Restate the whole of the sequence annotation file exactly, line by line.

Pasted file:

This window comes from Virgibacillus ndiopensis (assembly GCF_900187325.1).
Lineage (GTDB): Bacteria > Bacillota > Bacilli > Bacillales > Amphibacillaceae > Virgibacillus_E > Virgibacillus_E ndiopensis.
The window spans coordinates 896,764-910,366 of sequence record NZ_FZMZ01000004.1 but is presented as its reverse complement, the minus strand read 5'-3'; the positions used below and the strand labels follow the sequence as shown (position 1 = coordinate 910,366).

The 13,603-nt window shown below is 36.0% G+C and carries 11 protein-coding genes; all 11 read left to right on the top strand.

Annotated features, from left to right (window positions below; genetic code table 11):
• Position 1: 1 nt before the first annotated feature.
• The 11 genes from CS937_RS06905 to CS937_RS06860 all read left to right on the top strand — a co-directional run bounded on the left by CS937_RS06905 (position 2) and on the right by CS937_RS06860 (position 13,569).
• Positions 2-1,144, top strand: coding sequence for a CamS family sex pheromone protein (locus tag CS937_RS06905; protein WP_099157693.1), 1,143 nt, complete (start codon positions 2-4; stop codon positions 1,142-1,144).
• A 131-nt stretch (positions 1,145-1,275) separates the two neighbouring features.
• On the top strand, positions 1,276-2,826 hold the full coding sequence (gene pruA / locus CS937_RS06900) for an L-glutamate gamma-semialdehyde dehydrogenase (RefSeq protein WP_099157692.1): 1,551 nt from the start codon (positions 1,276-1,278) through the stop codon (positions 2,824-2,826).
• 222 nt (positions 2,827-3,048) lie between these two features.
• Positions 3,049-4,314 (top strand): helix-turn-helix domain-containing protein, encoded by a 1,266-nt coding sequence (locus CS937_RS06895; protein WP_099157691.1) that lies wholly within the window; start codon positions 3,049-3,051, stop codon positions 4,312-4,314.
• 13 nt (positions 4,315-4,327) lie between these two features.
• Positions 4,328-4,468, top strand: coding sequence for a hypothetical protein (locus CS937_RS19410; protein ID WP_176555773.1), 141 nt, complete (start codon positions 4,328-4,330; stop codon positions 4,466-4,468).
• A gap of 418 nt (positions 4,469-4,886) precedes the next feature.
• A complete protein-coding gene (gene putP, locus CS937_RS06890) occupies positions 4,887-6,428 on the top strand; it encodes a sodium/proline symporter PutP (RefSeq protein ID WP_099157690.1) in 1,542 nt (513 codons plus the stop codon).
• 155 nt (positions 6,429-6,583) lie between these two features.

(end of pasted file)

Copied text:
This window comes from Virgibacillus ndiopensis (assembly GCF_900187325.1).
Lineage (GTDB): Bacteria > Bacillota > Bacilli > Bacillales > Amphibacillaceae > Virgibacillus_E > Virgibacillus_E ndiopensis.
The window spans coordinates 896,764-910,366 of sequence record NZ_FZMZ01000004.1 but is presented as its reverse complement, the minus strand read 5'-3'; the positions used below and the strand labels follow the sequence as shown (position 1 = coordinate 910,366).

The 13,603-nt window shown below is 36.0% G+C and carries 11 protein-coding genes; all 11 read left to right on the top strand.

Annotated features, from left to right (window positions below; genetic code table 11):
• Position 1: 1 nt before the first annotated feature.
• The 11 genes from CS937_RS06905 to CS937_RS06860 all read left to right on the top strand — a co-directional run bounded on the left by CS937_RS06905 (position 2) and on the right by CS937_RS06860 (position 13,569).
• Positions 2-1,144, top strand: coding sequence for a CamS family sex pheromone protein (locus tag CS937_RS06905; protein WP_099157693.1), 1,143 nt, complete (start codon positions 2-4; stop codon positions 1,142-1,144).
• A 131-nt stretch (positions 1,145-1,275) separates the two neighbouring features.
• On the top strand, positions 1,276-2,826 hold the full coding sequence (gene pruA / locus CS937_RS06900) for an L-glutamate gamma-semialdehyde dehydrogenase (RefSeq protein WP_099157692.1): 1,551 nt from the start codon (positions 1,276-1,278) through the stop codon (positions 2,824-2,826).
• 222 nt (positions 2,827-3,048) lie between these two features.
• Positions 3,049-4,314 (top strand): helix-turn-helix domain-containing protein, encoded by a 1,266-nt coding sequence (locus CS937_RS06895; protein WP_099157691.1) that lies wholly within the window; start codon positions 3,049-3,051, stop codon positions 4,312-4,314.
• 13 nt (positions 4,315-4,327) lie between these two features.
• Positions 4,328-4,468, top strand: coding sequence for a hypothetical protein (locus CS937_RS19410; protein ID WP_176555773.1), 141 nt, complete (start codon positions 4,328-4,330; stop codon positions 4,466-4,468).
• A gap of 418 nt (positions 4,469-4,886) precedes the next feature.
• A complete protein-coding gene (gene putP, locus CS937_RS06890) occupies positions 4,887-6,428 on the top strand; it encodes a sodium/proline symporter PutP (RefSeq protein ID WP_099157690.1) in 1,542 nt (513 codons plus the stop codon).
• 155 nt (positions 6,429-6,583) lie between these two features.